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Types of Data Security Controls and Best Practices

Types of Data Security Controls and Best Practices

With the increasing use of technology and the world becoming more digital, organizations have started to collect more and more personal data. For an organization, their consumers’ data is a valuable asset as it helps them to understand their customers better. While this data is important for an organization to generate revenue, they also have a responsibility to protect it against security incidents and data breaches.

This article sheds light on what data security is, why you need it, what are the different types of controls, and what can help you in choosing the suitable data security control relevant to the circumstances of data processing.

What is data security?

Data security refers to the controls, policies, and procedures that have been put in place to protect personal data stored within the organization and safeguard it against security incidents and data breaches. A security incident can result due to the failure of any technical or organizational measure taken by your company. For example, failure of the firewall, error in the role and access concept, lack of password protection, data leakage, malware access, or breach of internal security regulations. A security incident can be physical or technical or both.

A data breach, on the other hand, is a security incident that has led to any accidental or unlawful destruction, loss, alteration, disclosure of, or access to personal data. It can be deliberate or accidental data loss and may result in significant harm to the data subject, including emotional distress.

Security incidents and data breaches are almost always avoidable events and organizations have felt the full brunt of this in the past. A few examples of this are as follows:

  • In June 2020, Wattpad, the website where people can write their own stories, suffered a data breach that exposed almost 268 million records. The breach exposed personal information including usernames, IP addresses and even passwords stored as bcrypt hashes.
  • In May, 2019, the Australian graphic designing application called Canva suffered an attack that breached 137 million user accounts. The data breach included exposed usernames, passwords, email addresses and even city of residence.
  • Sina Weibo experienced a breach in early 2020 where 538 million user accounts were compromised. This breach exposed usernames, numbers, locations and even real names.

If the past is any indicator, then data breaches are a real thing and organizations will need to do whatever they can in their power to curb the blast zone of a data breach attack. Let’s see how you can protect your organization from security incidents and data breaches.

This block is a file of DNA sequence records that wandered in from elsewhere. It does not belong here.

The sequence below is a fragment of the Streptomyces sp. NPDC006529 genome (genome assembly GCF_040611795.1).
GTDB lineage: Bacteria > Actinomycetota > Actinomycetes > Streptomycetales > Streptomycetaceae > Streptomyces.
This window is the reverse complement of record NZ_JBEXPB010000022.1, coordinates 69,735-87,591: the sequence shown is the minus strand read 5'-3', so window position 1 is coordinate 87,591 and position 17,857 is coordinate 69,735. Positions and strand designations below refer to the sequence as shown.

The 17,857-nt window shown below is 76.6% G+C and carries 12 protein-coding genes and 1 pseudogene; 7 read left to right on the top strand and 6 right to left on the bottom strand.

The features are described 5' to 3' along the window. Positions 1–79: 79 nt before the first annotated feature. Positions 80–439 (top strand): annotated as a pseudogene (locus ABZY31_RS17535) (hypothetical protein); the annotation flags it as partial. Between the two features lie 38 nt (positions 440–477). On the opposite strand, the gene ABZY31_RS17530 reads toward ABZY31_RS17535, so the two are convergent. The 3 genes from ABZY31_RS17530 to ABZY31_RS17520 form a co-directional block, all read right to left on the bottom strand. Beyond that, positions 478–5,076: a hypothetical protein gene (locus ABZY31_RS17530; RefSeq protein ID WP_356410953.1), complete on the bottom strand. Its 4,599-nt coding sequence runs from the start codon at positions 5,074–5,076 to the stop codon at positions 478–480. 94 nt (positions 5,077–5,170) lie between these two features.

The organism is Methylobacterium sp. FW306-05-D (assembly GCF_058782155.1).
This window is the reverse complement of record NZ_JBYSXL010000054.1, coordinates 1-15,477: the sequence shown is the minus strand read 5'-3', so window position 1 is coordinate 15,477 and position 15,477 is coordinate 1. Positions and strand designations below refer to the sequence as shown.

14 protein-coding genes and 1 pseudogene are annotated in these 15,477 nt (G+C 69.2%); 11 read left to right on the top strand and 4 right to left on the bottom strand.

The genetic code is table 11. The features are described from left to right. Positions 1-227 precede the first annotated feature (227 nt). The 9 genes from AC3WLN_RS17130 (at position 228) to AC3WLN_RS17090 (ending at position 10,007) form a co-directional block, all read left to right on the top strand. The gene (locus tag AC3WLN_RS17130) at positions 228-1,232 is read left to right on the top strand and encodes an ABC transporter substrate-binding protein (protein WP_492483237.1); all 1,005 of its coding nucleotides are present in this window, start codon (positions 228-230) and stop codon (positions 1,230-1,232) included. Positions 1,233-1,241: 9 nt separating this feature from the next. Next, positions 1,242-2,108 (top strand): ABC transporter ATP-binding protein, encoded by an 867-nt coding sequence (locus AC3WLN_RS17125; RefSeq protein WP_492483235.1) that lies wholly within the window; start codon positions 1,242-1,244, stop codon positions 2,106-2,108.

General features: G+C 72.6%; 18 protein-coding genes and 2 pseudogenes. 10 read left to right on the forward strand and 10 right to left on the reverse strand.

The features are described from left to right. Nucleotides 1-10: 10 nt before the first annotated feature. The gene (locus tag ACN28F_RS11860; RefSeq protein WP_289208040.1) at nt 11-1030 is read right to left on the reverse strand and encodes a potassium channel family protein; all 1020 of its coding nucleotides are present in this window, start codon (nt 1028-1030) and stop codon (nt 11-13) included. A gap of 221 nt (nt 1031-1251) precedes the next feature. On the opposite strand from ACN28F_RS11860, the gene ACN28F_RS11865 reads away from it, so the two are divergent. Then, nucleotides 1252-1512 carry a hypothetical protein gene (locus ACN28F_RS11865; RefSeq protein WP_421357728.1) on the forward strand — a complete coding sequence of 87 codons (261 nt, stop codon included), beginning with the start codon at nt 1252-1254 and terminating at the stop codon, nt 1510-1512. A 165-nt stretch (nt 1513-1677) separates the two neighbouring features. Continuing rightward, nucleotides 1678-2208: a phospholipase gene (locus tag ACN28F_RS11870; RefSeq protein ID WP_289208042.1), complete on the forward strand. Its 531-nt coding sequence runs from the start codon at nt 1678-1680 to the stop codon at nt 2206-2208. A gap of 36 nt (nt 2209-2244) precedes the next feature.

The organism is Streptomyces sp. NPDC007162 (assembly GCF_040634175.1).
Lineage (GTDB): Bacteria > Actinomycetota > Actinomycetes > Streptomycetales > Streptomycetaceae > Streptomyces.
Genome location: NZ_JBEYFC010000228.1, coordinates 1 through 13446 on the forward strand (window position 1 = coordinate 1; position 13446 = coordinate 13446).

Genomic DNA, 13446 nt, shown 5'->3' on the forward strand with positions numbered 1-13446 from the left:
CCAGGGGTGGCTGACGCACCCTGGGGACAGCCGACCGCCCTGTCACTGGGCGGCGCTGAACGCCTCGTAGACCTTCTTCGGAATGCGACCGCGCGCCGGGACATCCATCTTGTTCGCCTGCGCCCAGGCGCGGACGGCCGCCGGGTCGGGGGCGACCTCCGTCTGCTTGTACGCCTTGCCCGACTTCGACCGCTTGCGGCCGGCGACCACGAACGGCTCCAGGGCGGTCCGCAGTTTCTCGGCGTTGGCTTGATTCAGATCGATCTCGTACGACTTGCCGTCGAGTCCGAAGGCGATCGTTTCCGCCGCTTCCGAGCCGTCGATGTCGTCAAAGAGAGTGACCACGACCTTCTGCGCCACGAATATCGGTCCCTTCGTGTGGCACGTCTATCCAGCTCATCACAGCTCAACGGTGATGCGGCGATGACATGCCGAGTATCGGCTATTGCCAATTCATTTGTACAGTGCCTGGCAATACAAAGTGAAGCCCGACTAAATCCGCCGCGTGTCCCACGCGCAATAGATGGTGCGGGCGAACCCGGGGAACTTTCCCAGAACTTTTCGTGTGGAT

Why is data security needed?

Organizations must implement data security for a variety of reasons:

  • Safeguards information: The most important purpose of data security is to protect personal data. Sensitive personal data such as health information can have a tangible negative impact on the data subject once it is breached and therefore, it merits additional protection.
  • Improves reputation: Organizations that are known to protect their data and have effective security controls in place can build confidence among all their stakeholders including customers. Most businesses want to project themselves as socially responsible companies in the global market so that they are able to attract investors and other business partners. Therefore, a company’s reputation is very crucial to long-term success. Having effective data security helps organizations to build consumer trust and reputation in the global market.
  • Saves on costs: An organization can save a lot on the costs arising from a data breach if effective security controls are implemented at an early stage.
  • Helps meet compliance standards: Nowadays companies have to make sure they are protecting their data in order to maintain compliance with national and global regulations, such as the EU’s General Data Protection Regulation, GDPR.

Types of data security controls

There are a number of ways through which an organization can enforce data security:

  1. Data encryption: Data encryption software effectively enhances data security by using an algorithm that will make the data unreadable and can only be decrypted with a key or the proper permissions. In case the data does get breached, it will be rendered useless to whoever gains access to it.
  2. Data Masking: Data masking software hides data by obscuring letters and numbers with proxy characters. This is another method of encryption that leaves data useless to anyone trying to breach the data.